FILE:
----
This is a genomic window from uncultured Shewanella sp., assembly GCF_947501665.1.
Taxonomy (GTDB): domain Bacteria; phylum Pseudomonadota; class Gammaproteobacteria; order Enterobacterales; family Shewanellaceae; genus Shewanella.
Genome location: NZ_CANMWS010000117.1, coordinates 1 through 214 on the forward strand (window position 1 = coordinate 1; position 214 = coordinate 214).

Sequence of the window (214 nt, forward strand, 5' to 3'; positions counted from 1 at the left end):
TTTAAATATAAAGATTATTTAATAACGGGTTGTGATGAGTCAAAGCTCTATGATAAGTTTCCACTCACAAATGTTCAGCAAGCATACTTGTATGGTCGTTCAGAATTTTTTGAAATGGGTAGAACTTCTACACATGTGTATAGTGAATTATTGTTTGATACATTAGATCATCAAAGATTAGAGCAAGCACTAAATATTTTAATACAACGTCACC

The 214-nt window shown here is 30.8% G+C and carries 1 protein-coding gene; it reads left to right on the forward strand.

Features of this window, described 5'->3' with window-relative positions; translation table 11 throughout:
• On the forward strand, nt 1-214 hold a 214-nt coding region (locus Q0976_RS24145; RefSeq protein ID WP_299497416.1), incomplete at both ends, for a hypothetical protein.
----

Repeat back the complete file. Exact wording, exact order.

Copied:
This is a genomic window from uncultured Shewanella sp., assembly GCF_947501665.1.
Taxonomy (GTDB): domain Bacteria; phylum Pseudomonadota; class Gammaproteobacteria; order Enterobacterales; family Shewanellaceae; genus Shewanella.
Genome location: NZ_CANMWS010000117.1, coordinates 1 through 214 on the forward strand (window position 1 = coordinate 1; position 214 = coordinate 214).

Sequence of the window (214 nt, forward strand, 5' to 3'; positions counted from 1 at the left end):
TTTAAATATAAAGATTATTTAATAACGGGTTGTGATGAGTCAAAGCTCTATGATAAGTTTCCACTCACAAATGTTCAGCAAGCATACTTGTATGGTCGTTCAGAATTTTTTGAAATGGGTAGAACTTCTACACATGTGTATAGTGAATTATTGTTTGATACATTAGATCATCAAAGATTAGAGCAAGCACTAAATATTTTAATACAACGTCACC

The 214-nt window shown here is 30.8% G+C and carries 1 protein-coding gene; it reads left to right on the forward strand.

Features of this window, described 5'->3' with window-relative positions; translation table 11 throughout:
• On the forward strand, nt 1-214 hold a 214-nt coding region (locus Q0976_RS24145; RefSeq protein ID WP_299497416.1), incomplete at both ends, for a hypothetical protein.